In the system disclosed herein, an electronic, non-contact, staple detector is located in the document tray to detect a staple in a preselected area thereof in which a staple is likely to be found in normal loading of documents. When a staple is automatically detected by the staple detector, the document handler is automatically inhibited from operating to feed documents, and also preferably the document handler or associated copier or printer controller display will display a message on the conventional message display panel or screen instructing the operator to remove staples from the set of originals.
The disclosed embodiment makes use of the fact that stapled documents are almost always stapled in their upper left hand corner if they are conventionally corner stapled. If they are edge stapled, which is less common, they are normally stapled in two or three locations adjacent the left hand edge of the document set. This is as the document set is normally held by the operator in its normal orientation. Furthermore, conventional document handlers are preferably designed so that the documents are loaded into the document handler tray in the normal orientation of the documents relative to the operator approaching the front of the machine. Accordingly, in a document feeder in which the documents are fed long edge first, the corner stapled document will normally have its staples also in the upper left hand corner of the document handler tray, as viewed looking down at the document handler tray from above. This corresponds to the left rear corner of the document tray looking at the document tray from the front thereof as approached by the operator.
Thus, it has been discovered in connection with the present invention that the vast majority of staples can be detected by positioning an electrical field staple detector in the general area in which staples are most likely to be found as loaded into the document tray. That is, it has been found that it is not necessary to have a document set staple detection system which detects staples anywhere or everywhere in the tray or over the entire area of the tray in which documents may be loaded in order to provide effective protection against loading staples in the document handler in the vast majority of cases.
By way of background, the use of electrical field type metal detectors to detect the inadvertent presence of medical metal staples or the like in the human body and is noted, for example, in U.S. Pat. No. 4,182,315, U.S. Pat. No. Re. 31,097, etc. The use of metal detectors for the detecting of metallic substances such as a staple in a packaging device, or in the production of food stuffs, etc., is, of course, also known, e.g. U.S. Pat. No. 4,813,205 to Mikata et al. This is also noted in U.S. Pat. No. 4,128,922 to Hutchison. Other metal detectors for staples are used in other applications, such as U.S. Pat. No. 4,796,497 to Moorita. Metal detectors are sold by "Radio Shack" and other stores for finding coins and other metal objects in beach sand, etc. These patents products are of general interest for examples of various suitable metal detector circuitry noted or cited therein. Since such metal detectors per se, and their circuitry, are well known in the art, an example thereof need not be described in detail herein.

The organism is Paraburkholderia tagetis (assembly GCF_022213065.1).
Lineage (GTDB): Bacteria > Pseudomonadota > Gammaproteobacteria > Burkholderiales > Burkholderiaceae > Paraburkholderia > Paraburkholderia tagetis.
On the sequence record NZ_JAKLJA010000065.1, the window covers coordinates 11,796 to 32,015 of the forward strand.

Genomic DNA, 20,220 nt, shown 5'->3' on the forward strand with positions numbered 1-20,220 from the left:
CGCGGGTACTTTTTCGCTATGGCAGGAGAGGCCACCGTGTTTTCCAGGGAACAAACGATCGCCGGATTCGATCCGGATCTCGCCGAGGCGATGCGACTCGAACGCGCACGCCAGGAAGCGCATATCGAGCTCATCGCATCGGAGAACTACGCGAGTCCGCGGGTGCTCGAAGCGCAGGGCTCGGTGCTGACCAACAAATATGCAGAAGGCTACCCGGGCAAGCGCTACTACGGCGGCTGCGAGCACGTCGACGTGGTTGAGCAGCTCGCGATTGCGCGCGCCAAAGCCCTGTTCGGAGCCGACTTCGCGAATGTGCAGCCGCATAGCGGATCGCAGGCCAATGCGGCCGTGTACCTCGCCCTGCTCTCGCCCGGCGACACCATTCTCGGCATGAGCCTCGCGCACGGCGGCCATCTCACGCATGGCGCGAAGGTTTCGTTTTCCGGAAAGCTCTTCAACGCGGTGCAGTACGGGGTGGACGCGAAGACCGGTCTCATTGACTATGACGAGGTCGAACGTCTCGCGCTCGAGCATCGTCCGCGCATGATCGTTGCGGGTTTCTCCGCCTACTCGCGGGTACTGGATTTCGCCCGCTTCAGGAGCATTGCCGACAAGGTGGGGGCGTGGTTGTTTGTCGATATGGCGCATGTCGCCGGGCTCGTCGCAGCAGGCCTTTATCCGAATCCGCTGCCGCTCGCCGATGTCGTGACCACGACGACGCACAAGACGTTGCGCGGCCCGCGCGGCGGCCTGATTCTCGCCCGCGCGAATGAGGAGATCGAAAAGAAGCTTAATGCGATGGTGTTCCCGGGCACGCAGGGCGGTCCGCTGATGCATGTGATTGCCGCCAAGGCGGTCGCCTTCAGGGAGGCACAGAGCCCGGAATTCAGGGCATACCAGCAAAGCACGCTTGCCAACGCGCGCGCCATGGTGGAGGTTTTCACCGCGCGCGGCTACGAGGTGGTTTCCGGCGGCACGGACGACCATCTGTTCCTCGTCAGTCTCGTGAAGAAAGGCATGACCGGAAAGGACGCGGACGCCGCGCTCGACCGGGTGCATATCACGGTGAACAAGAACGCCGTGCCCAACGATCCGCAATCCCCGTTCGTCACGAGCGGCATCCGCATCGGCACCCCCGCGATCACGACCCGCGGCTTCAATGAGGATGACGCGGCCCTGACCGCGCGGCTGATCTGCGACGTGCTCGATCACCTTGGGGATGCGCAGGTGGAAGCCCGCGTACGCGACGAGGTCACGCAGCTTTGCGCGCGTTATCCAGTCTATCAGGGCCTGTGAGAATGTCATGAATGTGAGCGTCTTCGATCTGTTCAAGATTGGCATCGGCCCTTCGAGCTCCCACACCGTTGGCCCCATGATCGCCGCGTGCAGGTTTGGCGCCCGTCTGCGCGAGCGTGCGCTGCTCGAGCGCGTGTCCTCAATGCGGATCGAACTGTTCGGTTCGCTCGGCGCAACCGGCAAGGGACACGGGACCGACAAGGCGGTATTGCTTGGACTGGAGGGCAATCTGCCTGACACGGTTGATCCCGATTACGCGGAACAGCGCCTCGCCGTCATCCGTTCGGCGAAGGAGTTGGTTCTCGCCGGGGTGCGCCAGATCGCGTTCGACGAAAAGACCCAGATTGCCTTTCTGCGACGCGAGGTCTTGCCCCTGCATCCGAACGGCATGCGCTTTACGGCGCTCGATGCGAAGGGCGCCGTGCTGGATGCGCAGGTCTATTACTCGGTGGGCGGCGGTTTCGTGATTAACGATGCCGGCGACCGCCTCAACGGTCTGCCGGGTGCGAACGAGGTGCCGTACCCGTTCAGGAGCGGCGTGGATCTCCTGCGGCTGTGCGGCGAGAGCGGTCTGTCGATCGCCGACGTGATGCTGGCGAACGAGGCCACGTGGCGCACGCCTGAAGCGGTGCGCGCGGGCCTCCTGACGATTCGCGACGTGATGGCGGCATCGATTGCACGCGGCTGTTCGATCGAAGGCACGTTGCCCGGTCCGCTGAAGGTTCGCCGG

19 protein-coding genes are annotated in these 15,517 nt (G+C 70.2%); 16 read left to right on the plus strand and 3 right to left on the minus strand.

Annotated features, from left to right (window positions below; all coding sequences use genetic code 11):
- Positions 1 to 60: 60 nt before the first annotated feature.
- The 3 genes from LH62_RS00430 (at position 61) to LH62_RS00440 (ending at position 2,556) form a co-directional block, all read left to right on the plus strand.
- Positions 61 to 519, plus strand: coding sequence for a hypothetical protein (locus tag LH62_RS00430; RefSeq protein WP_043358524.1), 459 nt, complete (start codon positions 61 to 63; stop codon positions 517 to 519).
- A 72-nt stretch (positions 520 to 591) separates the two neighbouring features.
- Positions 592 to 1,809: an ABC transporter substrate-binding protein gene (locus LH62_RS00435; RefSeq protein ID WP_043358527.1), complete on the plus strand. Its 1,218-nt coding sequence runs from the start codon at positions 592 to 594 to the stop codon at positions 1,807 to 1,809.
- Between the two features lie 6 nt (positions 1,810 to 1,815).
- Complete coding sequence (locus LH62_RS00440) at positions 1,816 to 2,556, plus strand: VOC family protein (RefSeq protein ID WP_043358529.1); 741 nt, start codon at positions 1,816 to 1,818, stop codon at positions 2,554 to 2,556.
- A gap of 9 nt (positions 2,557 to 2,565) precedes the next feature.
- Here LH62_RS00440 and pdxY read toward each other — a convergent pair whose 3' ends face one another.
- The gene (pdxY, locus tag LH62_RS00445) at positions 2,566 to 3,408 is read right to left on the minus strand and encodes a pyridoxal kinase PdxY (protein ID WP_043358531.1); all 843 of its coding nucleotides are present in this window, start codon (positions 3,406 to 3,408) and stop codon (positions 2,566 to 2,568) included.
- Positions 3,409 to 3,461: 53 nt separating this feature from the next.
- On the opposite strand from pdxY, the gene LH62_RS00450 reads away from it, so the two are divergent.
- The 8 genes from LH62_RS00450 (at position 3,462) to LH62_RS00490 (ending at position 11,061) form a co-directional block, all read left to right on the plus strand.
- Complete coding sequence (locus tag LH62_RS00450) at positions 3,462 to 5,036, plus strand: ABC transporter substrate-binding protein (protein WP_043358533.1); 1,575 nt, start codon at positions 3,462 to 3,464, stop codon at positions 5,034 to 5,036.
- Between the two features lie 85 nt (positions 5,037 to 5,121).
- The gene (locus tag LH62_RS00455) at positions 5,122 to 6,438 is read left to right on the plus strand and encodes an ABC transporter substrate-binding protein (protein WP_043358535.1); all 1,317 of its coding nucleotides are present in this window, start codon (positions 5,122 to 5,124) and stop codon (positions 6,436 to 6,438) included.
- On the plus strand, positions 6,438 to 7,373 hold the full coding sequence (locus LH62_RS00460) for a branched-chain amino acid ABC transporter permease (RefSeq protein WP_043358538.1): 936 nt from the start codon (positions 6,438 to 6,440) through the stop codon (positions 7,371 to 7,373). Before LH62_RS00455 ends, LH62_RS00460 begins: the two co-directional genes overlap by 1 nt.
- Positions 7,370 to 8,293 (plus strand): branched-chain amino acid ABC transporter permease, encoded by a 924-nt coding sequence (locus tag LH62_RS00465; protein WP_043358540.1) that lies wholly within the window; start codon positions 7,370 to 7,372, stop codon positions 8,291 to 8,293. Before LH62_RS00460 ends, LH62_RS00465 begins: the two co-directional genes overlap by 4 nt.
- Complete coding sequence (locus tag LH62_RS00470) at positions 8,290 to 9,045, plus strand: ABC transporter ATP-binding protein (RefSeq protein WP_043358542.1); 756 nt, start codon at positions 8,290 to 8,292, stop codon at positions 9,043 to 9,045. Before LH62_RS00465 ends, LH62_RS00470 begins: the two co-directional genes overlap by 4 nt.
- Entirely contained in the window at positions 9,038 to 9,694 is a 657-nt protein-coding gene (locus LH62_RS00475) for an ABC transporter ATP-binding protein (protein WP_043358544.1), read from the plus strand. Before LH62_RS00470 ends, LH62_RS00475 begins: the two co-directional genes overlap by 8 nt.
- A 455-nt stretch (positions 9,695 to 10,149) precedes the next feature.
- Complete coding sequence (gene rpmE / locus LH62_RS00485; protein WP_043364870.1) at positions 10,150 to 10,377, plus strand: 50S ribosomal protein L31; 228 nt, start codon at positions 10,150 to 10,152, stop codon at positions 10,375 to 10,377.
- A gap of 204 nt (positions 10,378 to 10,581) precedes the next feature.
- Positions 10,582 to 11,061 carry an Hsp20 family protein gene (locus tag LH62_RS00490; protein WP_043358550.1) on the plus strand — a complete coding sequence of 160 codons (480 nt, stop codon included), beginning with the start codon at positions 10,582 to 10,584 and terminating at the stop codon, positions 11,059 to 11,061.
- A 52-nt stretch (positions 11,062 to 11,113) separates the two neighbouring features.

The detection of paper staples by direct electrical contact with and/or through the staple is known. They may be used directly in association with the stapler mechanism itself in a finisher for finishing sets of copy sheets, as in U.S. Defensive Publication T-958003 issued May 3, 1977 to Russel et al.; or in a staple feeder or magazine as in U.S. Pat. No. 4,523,750 to Hubler; or as in Japanese Appln. No. 63-37639, Feb. 22, 1988, laid open as No. 1-213,671A, Aug. 28, 1989, to H. Yushimo (Rikko Co. Ltd.). The latter requires upper and lower conductive rollers contacting the top and bottom parts of the staple through the stack. As in all of these direct contact devices, they are only capable of operation if the staple is clearly exposed on one or both sides of the set of original documents loaded into the document tray. As noted above, this cannot be used to overcome the more serious problem of a partial subset of stapled or clipped documents which is intermixed with other unstapled sheets and not exposed to the operator and, therefor, unnoticed in loading the document handler. Furthermore, these direct electrical contact devices require not only direct contact surface but some means such as an overlying pressure arm or pressure roller system to press the stack down against the electrical contact surface, particularly since originals often have curled edges or are otherwise irregular. That is, even if a staple was exposed on the bottom of the stack resting in the tray, it may not make positive electrical contact without an overlying pressure member as in said Yushimo Japanese reference. Furthermore, such a pressure system would require some mechanical system for resetting on top of the stack or preventing interfering with restacking in the case of a recirculating document handler. Even existing document set separator arms, with much lower pressure, are prone to mechanical reliability problems, and can cause skewing or other interference with sheet feeding.